If you’re trying to save on some money by buying cheap chargers for your iOS device, this might give you pause. According to researchers from the Georgia Institute of Technology, those cheap knock-off chargers could actually have malicious software that could infect your device.
The findings, which will be presented at the 2013 Black Hat hacker conference to be held on the last week of July, showed that bogus chargers can be corrupted and injected with malware, which could then be used to infect the Apple iOS operating system. It can only take a minute for the device to be corrupted. The chargers take advantage of a USB vulnerability that can bypass the iOS’ defenses.
According to project researchers Billy Lau, Yeongjin Jang, and Chengyu Song the impetus for the study came from the fact that Apple iOS has a reputation for being the most secure mobile operating system compared to competitors. The group wanted to investigate the level of threats that are taken into account in the course of doing various daily activities when using the phone, and this includes phone charging. The group’s experiment showed a fatal vulnerability for the iOS. They were able to inject software into current generation Apple devices that arun the latest OS – and it happened regardless of whether the device was jailbroken or not and whether the user interacted with the device or not.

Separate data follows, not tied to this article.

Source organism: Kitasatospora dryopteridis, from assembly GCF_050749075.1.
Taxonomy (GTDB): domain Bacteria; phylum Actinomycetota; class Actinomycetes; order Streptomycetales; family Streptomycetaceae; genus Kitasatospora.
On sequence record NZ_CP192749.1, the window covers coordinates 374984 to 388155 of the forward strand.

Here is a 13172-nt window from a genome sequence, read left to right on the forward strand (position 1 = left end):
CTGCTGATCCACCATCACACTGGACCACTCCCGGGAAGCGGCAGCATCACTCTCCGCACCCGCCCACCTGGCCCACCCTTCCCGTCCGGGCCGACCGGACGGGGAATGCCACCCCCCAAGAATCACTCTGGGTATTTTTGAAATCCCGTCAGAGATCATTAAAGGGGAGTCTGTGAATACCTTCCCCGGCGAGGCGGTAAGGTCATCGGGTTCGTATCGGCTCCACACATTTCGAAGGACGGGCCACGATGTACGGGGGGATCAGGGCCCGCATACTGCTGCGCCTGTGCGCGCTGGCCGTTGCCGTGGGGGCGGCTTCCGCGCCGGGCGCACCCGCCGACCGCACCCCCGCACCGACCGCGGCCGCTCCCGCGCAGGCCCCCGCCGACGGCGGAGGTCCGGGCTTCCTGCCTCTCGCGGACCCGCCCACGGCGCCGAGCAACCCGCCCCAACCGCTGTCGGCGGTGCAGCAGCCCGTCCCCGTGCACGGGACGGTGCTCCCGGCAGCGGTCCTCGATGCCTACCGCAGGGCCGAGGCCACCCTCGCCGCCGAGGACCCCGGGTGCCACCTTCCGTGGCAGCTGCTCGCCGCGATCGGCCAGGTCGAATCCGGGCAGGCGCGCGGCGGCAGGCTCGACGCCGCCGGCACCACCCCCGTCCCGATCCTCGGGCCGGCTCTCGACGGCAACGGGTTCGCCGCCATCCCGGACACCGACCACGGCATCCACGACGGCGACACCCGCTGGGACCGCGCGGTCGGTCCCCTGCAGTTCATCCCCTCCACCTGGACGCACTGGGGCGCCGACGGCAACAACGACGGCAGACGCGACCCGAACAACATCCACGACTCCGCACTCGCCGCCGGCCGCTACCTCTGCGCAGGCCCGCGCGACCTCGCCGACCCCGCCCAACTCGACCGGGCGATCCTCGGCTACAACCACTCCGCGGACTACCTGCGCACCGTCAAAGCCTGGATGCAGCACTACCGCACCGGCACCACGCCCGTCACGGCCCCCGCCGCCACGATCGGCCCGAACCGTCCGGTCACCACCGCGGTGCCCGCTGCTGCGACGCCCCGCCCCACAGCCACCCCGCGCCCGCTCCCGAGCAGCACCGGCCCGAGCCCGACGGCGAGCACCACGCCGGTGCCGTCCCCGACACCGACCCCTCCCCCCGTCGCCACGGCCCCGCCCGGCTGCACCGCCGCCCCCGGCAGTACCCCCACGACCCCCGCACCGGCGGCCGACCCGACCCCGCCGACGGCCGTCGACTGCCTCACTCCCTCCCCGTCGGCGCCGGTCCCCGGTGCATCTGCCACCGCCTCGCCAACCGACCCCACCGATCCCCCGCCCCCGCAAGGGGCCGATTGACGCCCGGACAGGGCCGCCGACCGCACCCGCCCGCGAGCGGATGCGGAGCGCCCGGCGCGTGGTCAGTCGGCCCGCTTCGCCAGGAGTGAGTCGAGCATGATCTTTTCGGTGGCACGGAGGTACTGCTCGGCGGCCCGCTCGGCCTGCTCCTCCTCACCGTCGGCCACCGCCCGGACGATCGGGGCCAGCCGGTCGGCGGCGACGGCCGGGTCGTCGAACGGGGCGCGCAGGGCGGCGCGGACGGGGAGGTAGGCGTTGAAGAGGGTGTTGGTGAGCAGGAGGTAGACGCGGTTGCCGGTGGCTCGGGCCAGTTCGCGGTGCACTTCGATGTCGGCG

The infecting charger used was cobbled down from a $45 BeagleBoard computer. The BeagleBoard pairs with the computer through the charger and both interact to install the virus software. The group’s USB charger has been called Mactans, a name taken from the black widow spider’s latin name. The whole infection process takes less than a minute and can be done on the iPhone, iPad and other iOS devices.